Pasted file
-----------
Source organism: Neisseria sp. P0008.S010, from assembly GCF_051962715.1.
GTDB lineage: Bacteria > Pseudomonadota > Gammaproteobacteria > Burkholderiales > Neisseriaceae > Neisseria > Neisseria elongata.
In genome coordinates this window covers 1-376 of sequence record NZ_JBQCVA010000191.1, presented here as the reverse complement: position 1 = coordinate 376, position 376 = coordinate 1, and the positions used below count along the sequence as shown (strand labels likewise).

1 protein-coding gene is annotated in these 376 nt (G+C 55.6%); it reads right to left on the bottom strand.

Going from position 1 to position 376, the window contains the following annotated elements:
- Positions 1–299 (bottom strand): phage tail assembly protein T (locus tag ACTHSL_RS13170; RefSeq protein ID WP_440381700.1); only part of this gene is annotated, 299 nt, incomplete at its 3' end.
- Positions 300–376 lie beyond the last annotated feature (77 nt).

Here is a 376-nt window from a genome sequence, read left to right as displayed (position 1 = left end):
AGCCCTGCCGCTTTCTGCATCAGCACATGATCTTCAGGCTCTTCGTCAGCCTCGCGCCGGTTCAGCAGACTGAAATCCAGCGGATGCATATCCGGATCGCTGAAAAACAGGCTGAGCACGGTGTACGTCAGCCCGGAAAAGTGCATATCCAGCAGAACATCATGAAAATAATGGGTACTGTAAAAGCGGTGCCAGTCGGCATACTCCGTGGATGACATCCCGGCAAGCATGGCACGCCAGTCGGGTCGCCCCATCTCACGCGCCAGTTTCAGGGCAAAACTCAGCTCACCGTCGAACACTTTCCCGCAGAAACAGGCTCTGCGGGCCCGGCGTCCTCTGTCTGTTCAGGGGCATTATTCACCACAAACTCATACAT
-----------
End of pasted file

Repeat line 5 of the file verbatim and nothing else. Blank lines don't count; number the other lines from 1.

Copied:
Going from position 1 to position 376, the window contains the following annotated elements: